Chart2In addition to this biological explanation of grouping, there are social and emotional explanations. Researchers at the University of Puget Sound found that there are four factors that can help predict a friendship: levels of closeness (perceived connection), contact (in-person communication, emails, text messages), general support (being able to count on someone for help with a problem), and social identity support (“degree to which individuals believe that another person understands, accepts, or provides instrumental support for valued social identities”). When controlling for the first three factors, the study shows that relationships will transition from friendship to best-friendship when there is social identity support.

Chart3Interestingly, social identity support was not as important to the Stanford survey respondents. 55% of respondents said that general support was the most important trait in a friend, followed by “someone to talk to” at 32%. Less than 5% of respondents thought the most important part of a friendship was social identity support, and in fact, 45% of respondents thought it was the least important aspect. There are a few explanations for this discrepancy: the small sample size, the vague term, or potential lack of self-awareness. It could also essentially be a non-issue: i.e., the fact that my friends support my social identity is so engrained in my friendships that I don’t consider it to be separate from any other type of support. It seems fair to conclude that even if students don’t use their friends to support their social identity, friends still play an important role in their general support.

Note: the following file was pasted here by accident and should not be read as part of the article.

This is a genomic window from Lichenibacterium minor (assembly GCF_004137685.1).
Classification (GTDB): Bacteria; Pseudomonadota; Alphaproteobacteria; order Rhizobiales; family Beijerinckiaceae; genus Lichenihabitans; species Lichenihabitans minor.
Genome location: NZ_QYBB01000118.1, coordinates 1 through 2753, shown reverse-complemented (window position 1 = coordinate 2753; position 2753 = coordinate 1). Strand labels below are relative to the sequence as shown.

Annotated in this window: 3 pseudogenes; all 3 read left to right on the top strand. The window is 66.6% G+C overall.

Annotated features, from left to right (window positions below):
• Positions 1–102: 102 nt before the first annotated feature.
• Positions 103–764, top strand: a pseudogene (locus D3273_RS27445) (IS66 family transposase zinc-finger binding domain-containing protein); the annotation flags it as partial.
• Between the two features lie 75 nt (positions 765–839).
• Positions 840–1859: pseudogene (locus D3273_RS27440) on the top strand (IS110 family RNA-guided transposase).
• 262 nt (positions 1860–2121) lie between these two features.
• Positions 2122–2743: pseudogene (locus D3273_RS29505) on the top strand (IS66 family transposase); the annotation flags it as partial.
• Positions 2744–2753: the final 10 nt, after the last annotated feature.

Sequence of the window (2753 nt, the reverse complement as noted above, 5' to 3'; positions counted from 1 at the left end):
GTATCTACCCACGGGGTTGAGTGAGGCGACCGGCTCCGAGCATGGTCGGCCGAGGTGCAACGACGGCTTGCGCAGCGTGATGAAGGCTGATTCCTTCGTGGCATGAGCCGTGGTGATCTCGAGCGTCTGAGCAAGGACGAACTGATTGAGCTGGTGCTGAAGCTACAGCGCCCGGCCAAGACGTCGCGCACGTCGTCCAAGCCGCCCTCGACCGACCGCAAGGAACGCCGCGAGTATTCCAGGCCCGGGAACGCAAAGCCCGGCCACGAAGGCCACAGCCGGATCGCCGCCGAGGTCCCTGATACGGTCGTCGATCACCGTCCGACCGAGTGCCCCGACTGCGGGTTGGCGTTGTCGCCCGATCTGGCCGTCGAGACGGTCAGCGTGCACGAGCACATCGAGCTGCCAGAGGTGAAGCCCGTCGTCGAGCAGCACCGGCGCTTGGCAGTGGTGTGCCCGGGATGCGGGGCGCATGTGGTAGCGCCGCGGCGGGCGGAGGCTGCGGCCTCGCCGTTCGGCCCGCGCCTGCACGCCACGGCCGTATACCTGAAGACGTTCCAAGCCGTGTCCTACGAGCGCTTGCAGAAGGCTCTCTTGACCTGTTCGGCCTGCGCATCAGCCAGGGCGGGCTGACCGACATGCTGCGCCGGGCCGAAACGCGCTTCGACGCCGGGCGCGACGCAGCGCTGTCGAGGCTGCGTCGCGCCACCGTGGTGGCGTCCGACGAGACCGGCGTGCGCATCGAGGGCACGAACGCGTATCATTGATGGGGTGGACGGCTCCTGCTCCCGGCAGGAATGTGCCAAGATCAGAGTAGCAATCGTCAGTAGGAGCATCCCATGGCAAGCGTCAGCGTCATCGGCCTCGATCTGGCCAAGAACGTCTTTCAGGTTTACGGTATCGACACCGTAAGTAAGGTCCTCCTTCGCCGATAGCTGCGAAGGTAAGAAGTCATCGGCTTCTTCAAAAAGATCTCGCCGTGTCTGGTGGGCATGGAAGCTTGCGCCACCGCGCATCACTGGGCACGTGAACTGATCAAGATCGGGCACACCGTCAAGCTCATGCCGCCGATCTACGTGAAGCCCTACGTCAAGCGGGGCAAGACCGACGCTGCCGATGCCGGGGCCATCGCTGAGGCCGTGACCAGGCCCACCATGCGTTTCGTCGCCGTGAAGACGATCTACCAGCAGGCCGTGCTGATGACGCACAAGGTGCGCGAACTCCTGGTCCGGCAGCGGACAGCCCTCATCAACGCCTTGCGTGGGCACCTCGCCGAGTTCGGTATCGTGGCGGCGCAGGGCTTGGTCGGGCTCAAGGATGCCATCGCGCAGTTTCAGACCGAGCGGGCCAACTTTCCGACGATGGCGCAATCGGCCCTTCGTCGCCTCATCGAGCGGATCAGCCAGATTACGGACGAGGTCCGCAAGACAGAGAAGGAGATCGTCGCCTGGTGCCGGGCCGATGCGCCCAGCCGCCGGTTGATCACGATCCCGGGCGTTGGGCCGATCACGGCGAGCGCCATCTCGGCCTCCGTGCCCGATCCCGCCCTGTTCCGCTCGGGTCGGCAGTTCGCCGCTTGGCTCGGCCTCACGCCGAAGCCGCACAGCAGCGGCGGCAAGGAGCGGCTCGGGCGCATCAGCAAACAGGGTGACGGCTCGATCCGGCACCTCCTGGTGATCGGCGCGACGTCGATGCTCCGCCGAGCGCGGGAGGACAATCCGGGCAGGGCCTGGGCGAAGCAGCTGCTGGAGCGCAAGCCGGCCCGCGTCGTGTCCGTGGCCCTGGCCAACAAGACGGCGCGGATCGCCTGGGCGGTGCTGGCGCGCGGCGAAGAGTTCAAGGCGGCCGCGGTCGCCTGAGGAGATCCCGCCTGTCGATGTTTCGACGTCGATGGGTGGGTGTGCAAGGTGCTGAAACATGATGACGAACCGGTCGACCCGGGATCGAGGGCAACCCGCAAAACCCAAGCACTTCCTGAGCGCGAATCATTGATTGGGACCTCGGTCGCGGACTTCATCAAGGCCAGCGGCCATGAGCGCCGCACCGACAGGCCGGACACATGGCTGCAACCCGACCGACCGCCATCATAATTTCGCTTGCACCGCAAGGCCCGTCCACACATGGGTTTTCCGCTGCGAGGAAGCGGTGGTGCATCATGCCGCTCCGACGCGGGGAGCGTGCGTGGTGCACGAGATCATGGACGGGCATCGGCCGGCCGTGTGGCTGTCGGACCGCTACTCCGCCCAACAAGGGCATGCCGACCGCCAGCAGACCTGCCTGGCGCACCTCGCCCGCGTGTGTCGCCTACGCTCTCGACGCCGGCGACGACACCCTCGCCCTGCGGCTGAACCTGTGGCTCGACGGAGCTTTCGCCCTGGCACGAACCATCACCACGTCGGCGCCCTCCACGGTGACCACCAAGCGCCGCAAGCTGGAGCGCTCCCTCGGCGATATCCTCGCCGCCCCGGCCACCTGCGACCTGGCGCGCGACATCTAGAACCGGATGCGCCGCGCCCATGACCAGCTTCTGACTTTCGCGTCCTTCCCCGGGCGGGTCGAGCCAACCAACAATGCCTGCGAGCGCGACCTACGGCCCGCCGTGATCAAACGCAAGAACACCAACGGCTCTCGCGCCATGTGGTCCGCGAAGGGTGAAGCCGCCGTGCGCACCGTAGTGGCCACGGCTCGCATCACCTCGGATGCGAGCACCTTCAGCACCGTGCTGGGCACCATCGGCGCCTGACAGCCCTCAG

However, while it is clear that a somewhat homogeneous friend group has benefits for general support, universities are uniquely positioned to be a nurturing place for heterogeneous friendships that might push individuals developmentally in a way that homogenous friendships cannot. Because everyone attends the same school, and, ideally, the institution accepts students of different backgrounds and belief systems, friendships at the university can be used to expose students to new ideas and develop a level of empathy that might only be attained through a friendship. Coming to Stanford puts students in a unique position to increase their support system and their ability to support others that are not necessarily homogenous to them.

The data tend to explain why our friend groups are similar, but also why that’s important. Given the various pressures all students face at Stanford, it makes sense that certain shared characteristics are more likely to lead to a supportive friendship. It is without a doubt important that we have friends sharing similar experiences to us in order to provide empathy and advice as we move through the college years. However, in a university setting, we are in a unique place to define our ‘status’ quite simply: as a student. If we prioritize that over other ways of defining our identity, then it should be easier to explore friendships that would not naturally present themselves in other circumstances.

At Stanford, we should push ourselves to develop empathy and connect beyond typical political, religious, racial, and intellectual differences. Friendship is a game of luck but also one of some skill: increasing interactions, communication, and general levels of support can help foster friendships. We can be proactive in nurturing friendships as not only supportive, but also self-developing.